Many people think we are in for a quick regime change given that UMNO, the biggest party in the ruling coalition withdrew its support last week. It could not be further from the truth. I will try to explain why Muhyiddin administration is likely to survive the UMNO challenge but will remain politically unstable for some time to come.
So last Thursday morning at 1 am (Malaysia time), Zahid Hamidi, the president of UMNO, announced at a press conference that UMNO will formally withdraw its support from the Perikatan Nasional (PN) coalition government. The PN coalition was put together in February 2020 when Mahathir resigned. The unique feature of PN is that the three core founder-parties are all Malay-Muslim, the first time in Malaysia’s political history where the non-Malay are not represented at the top table. The three core parties are: UMNO (who ruled Malaysia from independence until 2018), Bersatu (an UMNO breakaway party founded by Mahathir) and PAS, the Islamic party (also an UMNO breakaway)
The genesis of the current conflict goes back to 2018 when Mahathir came back into power via the new-created Pakatan Harapan (PH coalition). Although PH was mostly a political disaster during its 22-month rule, it did do one good thing. It started a serious investigation into the 1MDB financial scam and other corrupt deals under the previous UMNO administration. More than a dozen UMNO leaders who served as ministers were charged, including Najib Razak, his wife and Zahid Hamidi, the ex- deputy PM. This group became know as the “Court Cluster” inside UMNO. Najib has already been found guilty but is appealing the verdict. The rest are still in court.
When PH imploded in February 2020, UMNO immediately took the opportunity to help Muhyiddin to form the new PN government. It thought that it had real power given that it was the biggest party in the new administration. The unspoken deal was that Muhyiddin, in theory, dependent on UMNO to keep in power, would intervene indirectly in the court cases. For UMNO leaders like Zahid and Najib, the stakes could not be higher. If found guilty, they would automatically lose their MP post, and perhaps more dangerous, they are legally barred from standing in the next general elections. In the Malaysian context, if you are no longer an MP, you are a “nobody” in Malaysian politics.
In the past 16 months of the Muhyiddin administration, the government has largely allowed the high-profile trials to go ahead. Several senior politicians including a chief minister and a federal minister did get off with a legal manoeuvre called “discharge not amounting to an acquittal” (DNAA) since PN took power but not Zahid or Najib. Of course, I am not suggesting that the Malaysian judicial system is not independent other than the fact that there are legitimate legal recourse such as DNAA which is found in most Commonwealth countries.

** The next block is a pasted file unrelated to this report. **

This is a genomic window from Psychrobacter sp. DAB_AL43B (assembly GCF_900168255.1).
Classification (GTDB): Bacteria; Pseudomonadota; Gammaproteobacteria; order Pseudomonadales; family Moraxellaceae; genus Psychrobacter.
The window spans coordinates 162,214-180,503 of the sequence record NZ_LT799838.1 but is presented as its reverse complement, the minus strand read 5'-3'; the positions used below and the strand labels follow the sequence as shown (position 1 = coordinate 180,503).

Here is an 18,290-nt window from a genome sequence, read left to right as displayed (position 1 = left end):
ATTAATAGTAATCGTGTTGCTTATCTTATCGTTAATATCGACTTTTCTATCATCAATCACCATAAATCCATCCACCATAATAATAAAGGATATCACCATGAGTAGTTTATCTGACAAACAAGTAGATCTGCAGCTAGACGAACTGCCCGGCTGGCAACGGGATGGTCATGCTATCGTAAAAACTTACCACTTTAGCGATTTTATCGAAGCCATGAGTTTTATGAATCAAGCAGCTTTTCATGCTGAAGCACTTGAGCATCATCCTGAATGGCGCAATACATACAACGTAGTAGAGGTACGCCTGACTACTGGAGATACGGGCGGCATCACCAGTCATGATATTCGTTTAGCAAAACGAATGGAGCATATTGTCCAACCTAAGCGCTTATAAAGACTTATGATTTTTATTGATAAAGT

It remains to be seen if Zahid has the political gravitas to push through with the decision to leave PN. All the current UMNO ministers in the PN administration have said they will not resign, and worse, their leader, Ismail Sabri, have just been promoted to Deputy Prime Minister. Zahid, and Najib, have limited options. A showdown on the floor of parliament is not possible as parliament will not sit until the 26th of July. Even then, a vote of no-confidence is not possible if the Speaker of Parliament refuses to table the motion.
Malaysia is still under emergency rule so there are calls for the King to intervene. In theory, the King can ask Muhyiddin to step down since he does not “command the confidence” of the August House but the Attorney-General pre-empted that by issuing a statement that there is “no proof” that Muhyiddin has lost his majority due to the exit of UMNO.
So, what happens next? At the present moment, Muhyiddin holds all the cards. By openly siding with the UMNO rebels and promoting them in cabinet, he has shown that he can check-mate Zahid and Najib. His only immediate viable threat is when Zahid/Najib can organised an alternative coalition with the majority needed or engineered the mass resignation of at least half-a-dozen MPs from their government position. All this must be done by early August at the latest if he wants to keep the momentum created by the 1 am press conference.
If Muhyiddin were to resign suddenly, the first place I would seek an explanation is his personal health. Even prior to 2018, he has admitted that he suffers from cancer. This is a man who will not give up politically.
Australia should not worry too much about the current political crisis; it is essentially an internal political conflict between the Malay establishment. Australia’s core fundamentals with Malaysia remain unchanged and I would argue that it really does not matter which Malay leader emerged as the new leader, if there is regime change.
The good news for Australia is that in the present crisis, none of the major Malay political blocs are looking at Mahathir to come back into power, for the third time. Mahathir’s view of Australia is still largely negative.
What Australia should really worry about is the rise of Political Islam in Malaysia and the rejection of its multicultural foundation. The ideology of Ketuanan Melayu Islam appears to be gaining traction among young Malays. If Malaysia turns into a conservative country with toxic politics like those found in Pakistan and Bangladesh where Islamic clerics regularly get involved in public policy, then Australia should worry.
In the meantime, Australia should simply sit back and watch. Any intervention in the current crisis will simply invite a backlash for no apparent gain.